Fractional Reserve Banking System

Most people believe that banks safeguarded their deposits in their vaults and maintain a liquidity ratio on or about 100%. In other words, banks only lend out the money which they had on deposits. However, today’s banking system reality is far different, posing a great risk for all economies going forward.

What is a Fractional Reserve System?

‘Fractional reserve banking’ allows banks to keep only a fraction of their deposits while lending out the rest with interest to other clients. Banks are therefore capable of loaning out money which they do not in fact possess. The assumption, of course, is that people will not all withdraw their funds from the banking system at the same time. In the US, a bank deposit of 1000$, 900$ or 90%–is lent out: 100$ is kept in reserve, and $900 is released into the market in the form of a loan. The beauty of this system is that the money lent out will most probably be brought back to the bank in the form of a deposit by either the borrower himself or by someone who has received his money in payment. This theoretical 900$, registered as a deposit, is now ready to be divided: 90$ (or 10%) will be kept in reserve, and 810$ (or 90%) will be lent out again. Money has just been created!

This situation gets even worse in some countries, for instance Canada and Australia have a 0% reserve requirement, thus banks in these countries among others have the ability to create virtually an unlimited amount of money.

This phantom money that is loaned out is created out of thin air, phantom money for which in turn banks charge a rate of interest to its borrowers. When money is created, debt is created!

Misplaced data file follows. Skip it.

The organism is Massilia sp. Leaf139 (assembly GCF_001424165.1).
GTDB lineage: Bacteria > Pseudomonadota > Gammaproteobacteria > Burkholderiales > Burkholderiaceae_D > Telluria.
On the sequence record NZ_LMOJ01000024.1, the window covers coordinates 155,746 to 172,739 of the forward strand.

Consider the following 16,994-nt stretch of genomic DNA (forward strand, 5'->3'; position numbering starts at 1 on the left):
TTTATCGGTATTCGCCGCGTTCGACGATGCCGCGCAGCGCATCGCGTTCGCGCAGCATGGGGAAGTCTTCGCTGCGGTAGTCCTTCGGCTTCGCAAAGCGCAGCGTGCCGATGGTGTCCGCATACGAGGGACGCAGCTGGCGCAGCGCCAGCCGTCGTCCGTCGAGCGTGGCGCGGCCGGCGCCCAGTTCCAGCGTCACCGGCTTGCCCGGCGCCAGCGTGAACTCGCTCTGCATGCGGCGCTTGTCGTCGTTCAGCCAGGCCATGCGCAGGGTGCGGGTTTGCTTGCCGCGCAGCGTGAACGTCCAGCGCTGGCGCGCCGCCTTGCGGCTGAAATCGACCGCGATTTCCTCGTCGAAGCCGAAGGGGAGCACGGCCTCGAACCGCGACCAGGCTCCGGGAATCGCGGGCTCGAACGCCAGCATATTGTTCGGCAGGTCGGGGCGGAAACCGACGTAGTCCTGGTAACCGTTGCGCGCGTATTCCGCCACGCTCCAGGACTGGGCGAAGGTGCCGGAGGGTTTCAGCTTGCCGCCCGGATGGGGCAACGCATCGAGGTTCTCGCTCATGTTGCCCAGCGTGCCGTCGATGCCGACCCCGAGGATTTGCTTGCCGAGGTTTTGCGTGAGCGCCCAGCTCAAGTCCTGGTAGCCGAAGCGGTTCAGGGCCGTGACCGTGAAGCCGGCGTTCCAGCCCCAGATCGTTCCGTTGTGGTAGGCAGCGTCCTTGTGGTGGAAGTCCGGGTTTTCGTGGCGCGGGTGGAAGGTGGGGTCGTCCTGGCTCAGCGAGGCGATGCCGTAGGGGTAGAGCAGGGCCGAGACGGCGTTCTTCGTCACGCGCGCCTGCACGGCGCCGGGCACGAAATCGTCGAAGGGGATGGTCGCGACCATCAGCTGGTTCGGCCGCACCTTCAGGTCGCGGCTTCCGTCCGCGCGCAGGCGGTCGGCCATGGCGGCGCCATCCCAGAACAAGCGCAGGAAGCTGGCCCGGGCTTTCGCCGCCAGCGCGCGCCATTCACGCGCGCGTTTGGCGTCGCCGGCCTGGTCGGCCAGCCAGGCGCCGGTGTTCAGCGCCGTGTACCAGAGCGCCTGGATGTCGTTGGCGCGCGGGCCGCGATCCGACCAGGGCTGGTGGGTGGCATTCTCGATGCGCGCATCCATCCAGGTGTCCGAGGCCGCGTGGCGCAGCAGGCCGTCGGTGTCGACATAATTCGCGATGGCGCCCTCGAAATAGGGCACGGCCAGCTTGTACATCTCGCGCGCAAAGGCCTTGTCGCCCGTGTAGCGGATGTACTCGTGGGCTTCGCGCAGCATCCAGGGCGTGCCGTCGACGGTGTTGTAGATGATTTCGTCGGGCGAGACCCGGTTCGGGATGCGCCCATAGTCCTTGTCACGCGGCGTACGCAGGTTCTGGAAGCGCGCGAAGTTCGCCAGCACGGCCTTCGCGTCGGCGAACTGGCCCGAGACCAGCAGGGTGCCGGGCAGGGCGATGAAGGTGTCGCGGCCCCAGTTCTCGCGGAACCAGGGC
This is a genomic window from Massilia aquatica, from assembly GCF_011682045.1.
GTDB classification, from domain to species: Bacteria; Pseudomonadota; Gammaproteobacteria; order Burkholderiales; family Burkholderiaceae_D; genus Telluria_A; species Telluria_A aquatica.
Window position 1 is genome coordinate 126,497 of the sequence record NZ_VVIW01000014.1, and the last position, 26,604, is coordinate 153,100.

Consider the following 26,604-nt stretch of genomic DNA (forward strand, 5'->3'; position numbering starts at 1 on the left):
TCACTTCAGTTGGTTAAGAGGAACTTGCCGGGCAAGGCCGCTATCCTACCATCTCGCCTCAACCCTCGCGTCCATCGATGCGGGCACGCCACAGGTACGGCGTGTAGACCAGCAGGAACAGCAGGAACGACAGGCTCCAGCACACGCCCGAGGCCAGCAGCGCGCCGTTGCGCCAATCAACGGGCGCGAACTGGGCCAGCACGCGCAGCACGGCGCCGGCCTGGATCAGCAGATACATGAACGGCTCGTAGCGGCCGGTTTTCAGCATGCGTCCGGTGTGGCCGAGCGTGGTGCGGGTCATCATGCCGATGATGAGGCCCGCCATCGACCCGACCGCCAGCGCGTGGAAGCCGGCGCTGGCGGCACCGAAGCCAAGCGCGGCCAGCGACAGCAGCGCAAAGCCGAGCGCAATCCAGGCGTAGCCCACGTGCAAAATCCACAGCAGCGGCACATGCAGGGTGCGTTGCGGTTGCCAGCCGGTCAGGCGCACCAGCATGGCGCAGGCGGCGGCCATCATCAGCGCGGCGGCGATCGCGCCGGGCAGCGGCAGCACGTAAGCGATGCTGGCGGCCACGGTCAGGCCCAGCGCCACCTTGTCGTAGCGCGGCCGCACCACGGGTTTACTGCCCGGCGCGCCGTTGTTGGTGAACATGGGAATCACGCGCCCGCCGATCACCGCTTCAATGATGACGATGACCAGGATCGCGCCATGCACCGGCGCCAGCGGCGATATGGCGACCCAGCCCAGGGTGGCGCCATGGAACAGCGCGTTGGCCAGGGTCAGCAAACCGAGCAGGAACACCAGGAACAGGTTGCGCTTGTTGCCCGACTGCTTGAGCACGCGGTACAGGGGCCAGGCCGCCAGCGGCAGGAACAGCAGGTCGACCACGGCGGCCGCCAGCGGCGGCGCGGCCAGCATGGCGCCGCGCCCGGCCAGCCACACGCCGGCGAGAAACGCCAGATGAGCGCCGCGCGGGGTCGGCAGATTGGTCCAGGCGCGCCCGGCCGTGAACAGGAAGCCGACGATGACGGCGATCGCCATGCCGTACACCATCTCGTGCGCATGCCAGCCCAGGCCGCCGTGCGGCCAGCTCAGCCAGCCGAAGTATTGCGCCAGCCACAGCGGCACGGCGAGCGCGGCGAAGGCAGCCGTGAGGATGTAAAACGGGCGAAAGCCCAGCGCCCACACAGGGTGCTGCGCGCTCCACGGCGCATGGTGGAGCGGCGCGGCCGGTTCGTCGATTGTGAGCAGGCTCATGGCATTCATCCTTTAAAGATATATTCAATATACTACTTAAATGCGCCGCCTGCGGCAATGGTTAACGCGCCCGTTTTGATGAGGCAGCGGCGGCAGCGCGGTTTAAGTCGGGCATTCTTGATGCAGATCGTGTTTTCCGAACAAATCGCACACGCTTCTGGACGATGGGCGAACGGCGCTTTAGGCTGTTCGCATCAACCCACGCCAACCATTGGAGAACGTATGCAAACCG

The problem with this system is that since more loans (credit) are created than actually deposits (money), it creates an environment where credit becomes significantly more important than money. Every time a loan is created by a bank, the credit supply expands. According to the FED’s Total Credit Market Debt Owed”, is approximately 53$ trillion and 2.4$ trillion in the true money supply (M1). In other words, cash money is approximately 4.5% of credit (TCMD/M1).

The result to our economy is that boom periods are hardly driven by cash money, as cash money is insignificant in relation to credit. Credit is what drives the markets, and it is this same credit that busts the markets as well (in times of credit contraction).

To increase economic activity in a country operating in this type of system, you need to increase the level of credit and thus debt grows as a consequence. Although, this is self serving, due to the fact that if debt is the “fuel” to increase economic activity, interest payments become larger and larger, and eventually reaches a point where debt can no longer be increased. This point is known as the minsky moment.

However, even though central banks around the world are printing money out of thin air (FED,BOE,ECB,BOJ,PBOC) and increasing the level of debt in their respective countries, most of the credit money creation is done at the bank level. Every time, someone applies at a bank for a mortgage, this money received was created out of thin air as well and expands the money supply.